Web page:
Lunch with Bernard and his sister Maddie. Again, me, the human buffer.
We were eating our salads when Maddie announced, “Her daughter has a penis allergy.”
“Peanuts?” asked Bernard.
“Yes. She has a penis allergy.”
“She’ll outgrow it,” I said.
“This is serious. When she’s exposed, her breathing becomes difficult and there’s swelling. It doesn’t take much for this to happen – even if they’re just unwrapped in the same room she has a reaction.”
“That does sound severe,” Bernard said.
“I hope you’re right,” Maddie said, looking at me, “about her outgrowing this.”
“My first wife never did,” Bernard glumly announced to his salad.
“Have you seen that George Bush’s approval ratings have gone back up?” she abruptly asked.
“Well there’s a simple reason for that,” said Bernard. “The comedy writers are all on strike so now there is no one to properly report on what he’s doing.”
“They still have newscasters.”
“Yes, but it’s one thing for a newscaster to say, ‘Today American bridge players were told they could stay on the team in spite of holding up signs that said, “We did not vote for Bush.”’ It’s quite another for writers to point out that bridge players who made a protest this mild were about to be stripped of their one source of income. And that this became a big issue when they did this in China – a country we’ve criticized for human rights violations. And further, that we’re going to model freedom on the world stage by taking away someone’s job for expressing disappointment in an elected official?”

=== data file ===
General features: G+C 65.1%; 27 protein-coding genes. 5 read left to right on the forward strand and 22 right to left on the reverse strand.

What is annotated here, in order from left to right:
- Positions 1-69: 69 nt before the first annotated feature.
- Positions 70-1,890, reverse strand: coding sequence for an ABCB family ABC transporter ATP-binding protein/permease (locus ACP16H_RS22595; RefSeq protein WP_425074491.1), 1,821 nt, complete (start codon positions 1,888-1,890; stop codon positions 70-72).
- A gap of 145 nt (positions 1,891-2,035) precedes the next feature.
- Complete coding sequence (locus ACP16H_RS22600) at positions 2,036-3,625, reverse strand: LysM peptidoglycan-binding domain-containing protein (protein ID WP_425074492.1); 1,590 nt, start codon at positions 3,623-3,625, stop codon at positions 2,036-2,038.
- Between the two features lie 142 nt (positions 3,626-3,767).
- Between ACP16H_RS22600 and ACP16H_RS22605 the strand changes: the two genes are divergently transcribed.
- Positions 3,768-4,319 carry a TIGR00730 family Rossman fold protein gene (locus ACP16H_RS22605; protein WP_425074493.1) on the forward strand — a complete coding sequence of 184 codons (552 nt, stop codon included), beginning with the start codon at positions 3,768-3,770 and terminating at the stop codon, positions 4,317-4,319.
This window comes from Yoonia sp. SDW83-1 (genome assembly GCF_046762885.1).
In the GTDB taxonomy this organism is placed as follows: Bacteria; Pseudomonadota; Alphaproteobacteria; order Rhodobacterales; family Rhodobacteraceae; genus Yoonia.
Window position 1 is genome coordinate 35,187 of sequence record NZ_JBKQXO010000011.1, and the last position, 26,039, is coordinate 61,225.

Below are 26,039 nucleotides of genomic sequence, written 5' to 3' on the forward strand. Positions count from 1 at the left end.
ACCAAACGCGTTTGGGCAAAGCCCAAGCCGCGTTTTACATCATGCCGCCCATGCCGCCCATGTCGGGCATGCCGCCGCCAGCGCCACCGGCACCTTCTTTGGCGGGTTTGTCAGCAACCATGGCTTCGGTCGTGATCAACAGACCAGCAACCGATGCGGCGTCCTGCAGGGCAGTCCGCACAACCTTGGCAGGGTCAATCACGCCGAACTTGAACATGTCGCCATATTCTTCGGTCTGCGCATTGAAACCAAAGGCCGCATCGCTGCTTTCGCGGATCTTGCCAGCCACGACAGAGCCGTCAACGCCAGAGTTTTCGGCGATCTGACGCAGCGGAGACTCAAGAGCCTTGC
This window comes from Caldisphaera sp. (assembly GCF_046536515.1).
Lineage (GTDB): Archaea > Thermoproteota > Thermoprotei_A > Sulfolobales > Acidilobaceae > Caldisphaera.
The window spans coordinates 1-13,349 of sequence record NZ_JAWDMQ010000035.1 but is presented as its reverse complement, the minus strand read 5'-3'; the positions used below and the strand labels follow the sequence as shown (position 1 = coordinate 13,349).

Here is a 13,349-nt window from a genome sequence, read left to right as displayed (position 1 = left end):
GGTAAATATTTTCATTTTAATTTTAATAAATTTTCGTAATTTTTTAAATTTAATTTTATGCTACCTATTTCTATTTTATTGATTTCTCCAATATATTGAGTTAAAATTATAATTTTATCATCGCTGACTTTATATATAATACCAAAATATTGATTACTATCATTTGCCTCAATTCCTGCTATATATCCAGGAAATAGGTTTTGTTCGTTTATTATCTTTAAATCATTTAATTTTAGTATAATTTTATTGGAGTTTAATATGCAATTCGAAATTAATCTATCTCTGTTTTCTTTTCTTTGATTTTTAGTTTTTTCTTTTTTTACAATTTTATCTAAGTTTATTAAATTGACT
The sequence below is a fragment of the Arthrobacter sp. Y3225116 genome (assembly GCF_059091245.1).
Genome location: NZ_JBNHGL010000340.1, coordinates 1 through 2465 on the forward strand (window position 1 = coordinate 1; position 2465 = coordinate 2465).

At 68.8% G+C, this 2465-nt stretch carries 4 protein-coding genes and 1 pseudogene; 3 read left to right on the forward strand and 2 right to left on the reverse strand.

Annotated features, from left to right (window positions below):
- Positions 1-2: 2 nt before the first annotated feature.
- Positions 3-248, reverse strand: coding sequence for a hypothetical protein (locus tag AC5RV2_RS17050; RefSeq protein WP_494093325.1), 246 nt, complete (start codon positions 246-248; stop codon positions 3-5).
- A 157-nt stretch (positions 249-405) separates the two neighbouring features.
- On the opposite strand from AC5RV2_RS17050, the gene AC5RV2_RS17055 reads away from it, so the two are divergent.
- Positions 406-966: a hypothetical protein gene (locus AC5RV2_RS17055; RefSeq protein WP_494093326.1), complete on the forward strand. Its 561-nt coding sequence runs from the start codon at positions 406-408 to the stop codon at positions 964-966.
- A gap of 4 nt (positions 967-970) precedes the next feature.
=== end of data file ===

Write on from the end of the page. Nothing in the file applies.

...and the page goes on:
“Well, if anyone should know how to keep their mouths shut, it should be bridge players,” Maddie said indignantly.
“They did keep their mouths shut!” exclaimed Bernard. “They held up signs!”
"You'd have thought that they were trying to defect," I commented.
“Well, you shouldn’t do that in front of communists. If they think that we’re not all in this together, they’ll just exploit our weakness.”
“Weakness?” sputtered Bernard. “We let citizens express themselves and somehow that’s a weakness?”
“The world of bridge players will never again be the same,” I said.
“That’s right,” said Maddie. “It’s getting so that you can’t go anywhere without hearing about how upset people are with our president.”
“You say that like it’s a bad thing,” Bernard sighed.
“Well, I’d like to at least have lunch without hearing about why people think he’s such a Mormon.”
“No,” I said, “that would be Mitt Romney.”